The risks Nancy takes effect her physically as well as mentally – it’s as if her body doesn’t know how to process these new feelings.. Panic attacks leave her utterly exhausted and she begins to exhibit frequent and abrupt mood swings and hysterical behavior which leave Bill, Fagin and the Gang scratching their collective head. These behaviors put her ability to continue passing information on to Rose in jeopardy. They also lead to Fagin’s “conceived the idea . . . that Nancy, wearied of the housebreaker’s brutality, had conceived an attachment for some new friend”, and hopes to take advantage of this as he too wants to be rid of Sikes. And so he sets Noah Claypole to spy on Nancy to discover something he can use to persuade (i.e., blackmail) her “to consent to poison him”. Fagin’s villainy knows no bounds we can only shudder for Nancy’s fate at his hands.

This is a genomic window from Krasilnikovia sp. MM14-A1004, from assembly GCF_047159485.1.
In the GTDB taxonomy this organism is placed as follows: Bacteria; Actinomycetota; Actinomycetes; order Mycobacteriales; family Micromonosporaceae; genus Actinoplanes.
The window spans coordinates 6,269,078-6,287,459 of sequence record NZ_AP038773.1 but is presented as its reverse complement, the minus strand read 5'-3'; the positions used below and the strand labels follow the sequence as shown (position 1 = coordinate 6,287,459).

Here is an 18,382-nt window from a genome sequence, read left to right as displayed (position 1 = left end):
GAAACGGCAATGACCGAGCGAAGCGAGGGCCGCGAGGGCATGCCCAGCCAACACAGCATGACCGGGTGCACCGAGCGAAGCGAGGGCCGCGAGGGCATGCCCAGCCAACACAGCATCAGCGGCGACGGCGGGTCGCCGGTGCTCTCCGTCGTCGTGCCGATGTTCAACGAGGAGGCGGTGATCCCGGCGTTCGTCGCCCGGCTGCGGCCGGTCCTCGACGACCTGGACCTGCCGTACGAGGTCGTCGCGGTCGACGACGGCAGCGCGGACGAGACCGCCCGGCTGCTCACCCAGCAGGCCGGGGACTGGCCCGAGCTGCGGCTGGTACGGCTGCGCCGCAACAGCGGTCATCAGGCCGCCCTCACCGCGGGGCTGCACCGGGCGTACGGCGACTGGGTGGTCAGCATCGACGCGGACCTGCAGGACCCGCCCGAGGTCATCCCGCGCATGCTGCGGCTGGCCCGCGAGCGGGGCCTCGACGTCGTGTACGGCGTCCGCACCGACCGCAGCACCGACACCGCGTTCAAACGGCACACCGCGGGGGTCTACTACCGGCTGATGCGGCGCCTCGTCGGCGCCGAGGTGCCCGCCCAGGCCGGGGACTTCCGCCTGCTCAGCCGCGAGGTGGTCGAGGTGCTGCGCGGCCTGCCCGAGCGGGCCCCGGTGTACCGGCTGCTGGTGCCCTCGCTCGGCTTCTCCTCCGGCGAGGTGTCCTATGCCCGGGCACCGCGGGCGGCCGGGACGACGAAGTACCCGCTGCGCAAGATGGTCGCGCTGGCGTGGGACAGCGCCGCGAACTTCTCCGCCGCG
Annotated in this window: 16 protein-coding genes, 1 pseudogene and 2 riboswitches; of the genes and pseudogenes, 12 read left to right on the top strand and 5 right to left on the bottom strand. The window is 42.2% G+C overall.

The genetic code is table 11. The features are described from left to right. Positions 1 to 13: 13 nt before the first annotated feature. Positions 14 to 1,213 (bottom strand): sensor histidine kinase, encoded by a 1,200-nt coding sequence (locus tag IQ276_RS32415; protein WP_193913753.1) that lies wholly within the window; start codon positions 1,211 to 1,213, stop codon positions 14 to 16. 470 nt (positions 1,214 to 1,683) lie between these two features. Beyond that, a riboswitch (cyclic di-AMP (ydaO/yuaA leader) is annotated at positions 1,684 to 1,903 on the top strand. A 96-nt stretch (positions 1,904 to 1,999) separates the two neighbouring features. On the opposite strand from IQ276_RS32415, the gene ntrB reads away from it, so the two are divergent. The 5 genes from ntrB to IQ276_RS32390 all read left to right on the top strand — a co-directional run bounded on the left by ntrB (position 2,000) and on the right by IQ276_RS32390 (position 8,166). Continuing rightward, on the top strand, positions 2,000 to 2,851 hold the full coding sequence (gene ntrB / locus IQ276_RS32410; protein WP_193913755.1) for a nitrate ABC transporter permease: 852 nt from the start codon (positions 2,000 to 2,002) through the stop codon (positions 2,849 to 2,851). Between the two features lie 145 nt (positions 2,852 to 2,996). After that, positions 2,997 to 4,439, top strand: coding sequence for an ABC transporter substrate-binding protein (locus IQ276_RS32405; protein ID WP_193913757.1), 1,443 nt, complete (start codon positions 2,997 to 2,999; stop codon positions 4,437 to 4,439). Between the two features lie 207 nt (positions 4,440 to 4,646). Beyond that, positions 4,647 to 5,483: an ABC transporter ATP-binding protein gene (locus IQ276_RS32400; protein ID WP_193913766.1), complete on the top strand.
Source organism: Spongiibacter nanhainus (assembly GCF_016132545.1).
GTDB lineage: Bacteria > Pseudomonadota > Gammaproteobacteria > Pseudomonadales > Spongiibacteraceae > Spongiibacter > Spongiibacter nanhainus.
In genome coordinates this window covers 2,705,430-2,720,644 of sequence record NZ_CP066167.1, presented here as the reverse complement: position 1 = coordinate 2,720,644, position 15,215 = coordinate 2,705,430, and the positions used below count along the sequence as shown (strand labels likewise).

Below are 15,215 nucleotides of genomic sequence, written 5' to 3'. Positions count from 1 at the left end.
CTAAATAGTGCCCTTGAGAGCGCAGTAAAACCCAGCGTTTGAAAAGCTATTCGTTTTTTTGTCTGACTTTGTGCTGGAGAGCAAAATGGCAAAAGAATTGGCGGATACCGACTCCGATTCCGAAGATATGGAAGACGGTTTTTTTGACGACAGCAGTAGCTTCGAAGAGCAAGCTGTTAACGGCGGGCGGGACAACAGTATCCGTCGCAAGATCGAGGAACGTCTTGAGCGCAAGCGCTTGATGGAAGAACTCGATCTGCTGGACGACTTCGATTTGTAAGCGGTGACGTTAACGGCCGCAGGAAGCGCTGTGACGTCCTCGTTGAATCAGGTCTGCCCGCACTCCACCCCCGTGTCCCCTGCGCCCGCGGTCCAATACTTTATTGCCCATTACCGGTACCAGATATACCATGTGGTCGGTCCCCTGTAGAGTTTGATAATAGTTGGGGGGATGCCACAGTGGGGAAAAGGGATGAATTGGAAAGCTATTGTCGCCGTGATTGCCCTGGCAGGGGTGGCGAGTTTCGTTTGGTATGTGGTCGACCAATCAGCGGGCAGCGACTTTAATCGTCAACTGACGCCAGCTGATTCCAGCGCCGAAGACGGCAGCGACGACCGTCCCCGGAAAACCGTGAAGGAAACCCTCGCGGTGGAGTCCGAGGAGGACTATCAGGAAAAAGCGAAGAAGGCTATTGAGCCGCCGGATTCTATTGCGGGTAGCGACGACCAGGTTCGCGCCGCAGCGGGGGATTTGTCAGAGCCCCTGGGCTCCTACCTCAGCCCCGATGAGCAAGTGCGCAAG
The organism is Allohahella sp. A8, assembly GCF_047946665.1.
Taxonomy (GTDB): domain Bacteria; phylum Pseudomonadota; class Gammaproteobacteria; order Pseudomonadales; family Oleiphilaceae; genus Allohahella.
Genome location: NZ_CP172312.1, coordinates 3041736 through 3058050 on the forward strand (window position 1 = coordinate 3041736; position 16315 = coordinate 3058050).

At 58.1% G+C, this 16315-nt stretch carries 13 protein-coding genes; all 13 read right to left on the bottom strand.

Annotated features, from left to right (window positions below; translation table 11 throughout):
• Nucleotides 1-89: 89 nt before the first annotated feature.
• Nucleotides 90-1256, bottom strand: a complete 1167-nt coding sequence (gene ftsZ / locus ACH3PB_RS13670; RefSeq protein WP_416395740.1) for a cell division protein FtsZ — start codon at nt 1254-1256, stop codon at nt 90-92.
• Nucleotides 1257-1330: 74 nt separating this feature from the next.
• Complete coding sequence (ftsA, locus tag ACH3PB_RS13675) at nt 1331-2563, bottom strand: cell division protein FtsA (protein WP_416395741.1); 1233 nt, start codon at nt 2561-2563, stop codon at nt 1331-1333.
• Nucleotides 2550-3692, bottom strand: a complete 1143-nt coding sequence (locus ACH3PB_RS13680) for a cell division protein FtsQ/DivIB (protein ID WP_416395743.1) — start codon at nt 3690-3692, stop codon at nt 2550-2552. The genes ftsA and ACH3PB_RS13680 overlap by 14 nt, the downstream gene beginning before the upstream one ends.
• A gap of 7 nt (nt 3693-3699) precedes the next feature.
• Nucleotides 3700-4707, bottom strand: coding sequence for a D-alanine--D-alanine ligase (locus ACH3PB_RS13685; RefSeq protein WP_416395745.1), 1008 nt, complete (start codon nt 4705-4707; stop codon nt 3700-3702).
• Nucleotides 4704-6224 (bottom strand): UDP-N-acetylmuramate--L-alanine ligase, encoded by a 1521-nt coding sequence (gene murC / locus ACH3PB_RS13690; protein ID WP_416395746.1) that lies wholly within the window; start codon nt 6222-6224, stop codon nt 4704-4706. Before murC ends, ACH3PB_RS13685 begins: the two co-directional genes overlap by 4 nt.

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I also want to add thoughts about Rose Maylie. For all her sentimental sweetness, Rose is pretty level headed and active here. In a relatively calm manner she thinks through the Nancy-Oliver situation and determines the best, really the best, course of action. She enlists the help of the rediscovered Mr Brownlow and they form the Save Oliver Committee which draws up a plan of action.